Chancellor George Osborne is firing the starting gun on the government’s High Speed 2 (HS2) rail project today by inviting companies to bid on at least seven new contracts worth £11.8bn.
The chancellor will announce the bidding process for phase one of the HS2 project at an event in Chengdu, China today.
A Treasury spokesperson said that the event – one of many during Osborne’s five-day visit to China this week – is “aimed at wooing some of China’s biggest investors to be part of the project as well as a raft of other major UK infrastructure projects”.
The chancellor is also expected to announce a new “HS2 partnering day” for British and Chinese firms to look into joining up on bids for contracts.
The HS2 project looks to build high-speed rail services from London to the Midlands, as well as to cities further north, including Manchester, Sheffield and Leeds.
While the project has yet to be fully approved, the first phase of construction is due to start in 2017.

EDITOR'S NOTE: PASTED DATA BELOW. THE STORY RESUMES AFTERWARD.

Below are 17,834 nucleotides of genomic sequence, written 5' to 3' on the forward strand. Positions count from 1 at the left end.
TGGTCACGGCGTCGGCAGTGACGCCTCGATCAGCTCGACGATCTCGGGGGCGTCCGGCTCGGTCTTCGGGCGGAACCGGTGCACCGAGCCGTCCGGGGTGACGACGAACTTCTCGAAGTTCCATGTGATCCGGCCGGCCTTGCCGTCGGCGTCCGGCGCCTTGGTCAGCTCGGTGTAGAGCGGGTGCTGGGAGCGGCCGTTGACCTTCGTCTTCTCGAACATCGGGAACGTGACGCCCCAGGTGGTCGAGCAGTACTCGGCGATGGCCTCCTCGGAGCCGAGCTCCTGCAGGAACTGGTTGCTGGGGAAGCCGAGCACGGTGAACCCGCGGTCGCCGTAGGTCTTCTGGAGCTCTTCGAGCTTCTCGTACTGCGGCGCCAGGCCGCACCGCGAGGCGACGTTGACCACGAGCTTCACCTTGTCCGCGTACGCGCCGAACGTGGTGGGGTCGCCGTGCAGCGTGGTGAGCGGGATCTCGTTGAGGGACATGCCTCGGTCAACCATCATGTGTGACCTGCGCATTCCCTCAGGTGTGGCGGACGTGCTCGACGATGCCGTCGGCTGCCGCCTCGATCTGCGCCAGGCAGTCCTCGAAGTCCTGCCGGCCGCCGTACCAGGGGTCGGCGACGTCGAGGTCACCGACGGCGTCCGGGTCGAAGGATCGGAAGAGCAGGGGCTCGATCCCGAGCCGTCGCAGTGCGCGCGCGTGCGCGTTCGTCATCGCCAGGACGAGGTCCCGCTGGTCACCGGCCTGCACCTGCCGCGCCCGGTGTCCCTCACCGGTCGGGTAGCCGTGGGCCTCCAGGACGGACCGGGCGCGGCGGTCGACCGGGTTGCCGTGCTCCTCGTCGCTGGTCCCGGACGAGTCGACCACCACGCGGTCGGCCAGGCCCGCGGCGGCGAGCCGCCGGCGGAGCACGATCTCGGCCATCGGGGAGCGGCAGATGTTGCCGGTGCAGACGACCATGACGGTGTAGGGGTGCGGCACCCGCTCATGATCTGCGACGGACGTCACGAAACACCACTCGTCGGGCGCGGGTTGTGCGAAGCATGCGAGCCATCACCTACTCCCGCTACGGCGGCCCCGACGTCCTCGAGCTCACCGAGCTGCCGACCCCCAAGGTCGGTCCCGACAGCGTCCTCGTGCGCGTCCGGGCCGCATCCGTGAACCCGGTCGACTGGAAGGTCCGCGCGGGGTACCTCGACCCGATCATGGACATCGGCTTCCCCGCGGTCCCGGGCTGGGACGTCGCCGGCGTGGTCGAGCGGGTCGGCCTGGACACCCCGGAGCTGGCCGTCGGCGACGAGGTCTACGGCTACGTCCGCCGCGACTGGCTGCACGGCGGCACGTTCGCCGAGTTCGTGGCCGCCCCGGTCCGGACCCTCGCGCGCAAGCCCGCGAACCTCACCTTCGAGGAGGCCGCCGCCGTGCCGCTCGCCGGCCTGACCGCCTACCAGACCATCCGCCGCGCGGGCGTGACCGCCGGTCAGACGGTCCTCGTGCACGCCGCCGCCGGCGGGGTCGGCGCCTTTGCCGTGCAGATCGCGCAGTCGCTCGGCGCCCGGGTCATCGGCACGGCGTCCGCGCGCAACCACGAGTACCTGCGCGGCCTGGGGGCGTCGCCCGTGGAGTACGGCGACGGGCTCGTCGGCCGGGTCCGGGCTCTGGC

Transport secretary Patrick McLoughlin said that Osborne’s announcement today would be a “major step towards construction on HS2 getting underway in two years’ time and a massive opportunity to help rebalance our economy long before the trains start running in 2026”.
Chinese premier Li Keqiang has previously indicated that he wants to finance and build the HS2 project, offering direct help to Prime Minister David Cameron during trade meetings in Beijing and London in the last two years.
But China is unlikely to be the only source of foreign direct investment in the project.
The Ontario Teachers’ Pension Plan has expressed an interest in investing in HS2, and government ministers have recently taken trips to Spain to court the likes of Ferrovial, a multinational infrastructure company.